The accumulation of bacteria over implant surfaces is still the first cause of failure, and the development of antimicrobial surfaces constitutes a first line in implant research. Besides, the durability and mechanical performance of implants, in special in the dental area, are mainly determined by their osseointegration capacity into the maxillofacial bone and the appearance of infections. Consequently, implant osseointegration and infection prophylaxis remain as big challenges to attain so a huge investigation is being developed on the production of bioactive surfaces to achieve improvements in these aspects. In this work we propose the functionalization of titanium surfaces (Ti Cp) with self-assembled monolayers (SAMs) of bioactive organophosphate compounds: phytic acid (Ti-PA) and its metallic phytate derivatives bearing Sr2+ and/or Zn2+ (Ti-SrPhy, Ti-ZnPhy and Ti-SrPhy/ZnPhy) which exhibited tunable in vitro osteogenic, antimicrobial and antioxidant properties in a previous work. Thus, phytate compounds are chemically anchored onto Ti discs through a simple procedure consisting of a condensation reaction promoted by heat treatment. EDS and XPS spectroscopies confirm the obtaining of the modified surfaces and the topographic properties and wettability analysed by SEM, AFM, profilometry and contact angle measurements, respectively, are explored. Additionally, phytate-SAMs do not release any cytotoxic compound after 14 days and stimulate in vitro adhesion and proliferation of human osteoblast cells after 14 days of culture. The osteogenic ability of the modified surfaces evaluated by the quantification of ALP activity and matrix mineralization degree shows a significant improvement with respect to unmodified surfaces. Furthermore, the antimicrobial activity of phytate-SAMs against Streptococcus mutans cultures is evaluated. The count of viable cells and the quantification of produced biofilm are significantly reduced by all phytate-SAMs groups (p < 0.001). Cell membrane integrity studies by LIVE/DEAD staining and SEM imaging confirm a decreased viability of adhered bacteria when phytate-based surfaces are tested, due to a disruption in the function and permeability of the cell membrane. Therefore, phytate-SAMs exhibit suitable in vitro features suggesting their promising potential as bioactive coatings of dental implants.
A study on Sr/Zn phytate complexes: structural properties and antimicrobial synergistic effects against Streptococcus mutans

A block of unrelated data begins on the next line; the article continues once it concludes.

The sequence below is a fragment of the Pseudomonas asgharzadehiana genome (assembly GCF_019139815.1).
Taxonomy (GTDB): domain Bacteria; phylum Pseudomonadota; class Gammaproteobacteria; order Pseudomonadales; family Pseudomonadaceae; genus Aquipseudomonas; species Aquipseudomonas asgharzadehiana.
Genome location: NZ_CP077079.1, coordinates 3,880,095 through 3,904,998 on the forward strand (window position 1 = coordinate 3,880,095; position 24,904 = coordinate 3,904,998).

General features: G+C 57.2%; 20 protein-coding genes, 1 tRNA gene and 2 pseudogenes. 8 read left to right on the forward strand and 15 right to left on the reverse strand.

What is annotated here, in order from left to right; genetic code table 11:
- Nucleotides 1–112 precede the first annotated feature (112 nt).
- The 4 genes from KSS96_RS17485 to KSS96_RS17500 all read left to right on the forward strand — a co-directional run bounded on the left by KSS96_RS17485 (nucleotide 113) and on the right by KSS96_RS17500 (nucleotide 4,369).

Phytic acid (PA) is an abundant natural plant component that exhibits a versatility of applications benefited from its chemical structure, standing out its use as food, packing and dental additive due to its antimicrobial properties. The capacity of PA to chelate ions is also well-established and the formation and thermodynamic properties of different metallic complexes has been described. However, research studies of these compounds in terms of chemistry and biological features are still demanded in order to extend the application scope of PA complexes. The main goal of this paper is to deepen in the knowledge of the bioactive metal complexes chemistry and their bactericide activity, to extend their application in biomaterial science, specifically in oral implantology. Thus, this work presents the synthesis and structural assessment of two metallic phytate complexes bearing the bioactive cations Zn2+ and Sr2+ (ZnPhy and SrPhy respectively), along with studies on the synergic biological properties between PA and cations. Metallic phytates were synthesized in the solid-state by hydrothermal reaction leading to pure solid compounds in high yields. Their molecular formulas were C6H12024P6Sr4·5H2O and C6H12024P6Zn6·6H2O, as determined by ICP and HRES-TGA. The metal coordination bond of the solid complexes was further analysed by EDS, Raman, ATR-FTIR and solid 13C and 31P-NMR spectroscopies. Likewise, we evaluated the in vitro ability of the phytate compounds for inhibiting biofilm production of Streptococcus mutans cultures. Results indicate that all compounds significantly reduced biofilm formation (PA < SrPhy < ZnPhy), and ZnPhy even showed remarkable differences with respect to PA and SrPhy. Analysis of antimicrobial properties shows the first clues of the possible synergic effects created between PA and the corresponding cation in different cell metabolic processes. In overall, findings of this work can contribute to expand the applications of these bioactive metallic complexes in the biotechnological and biomedical fields, and they can be considered for the fabrication of anti-plaque coating systems in the dentistry field.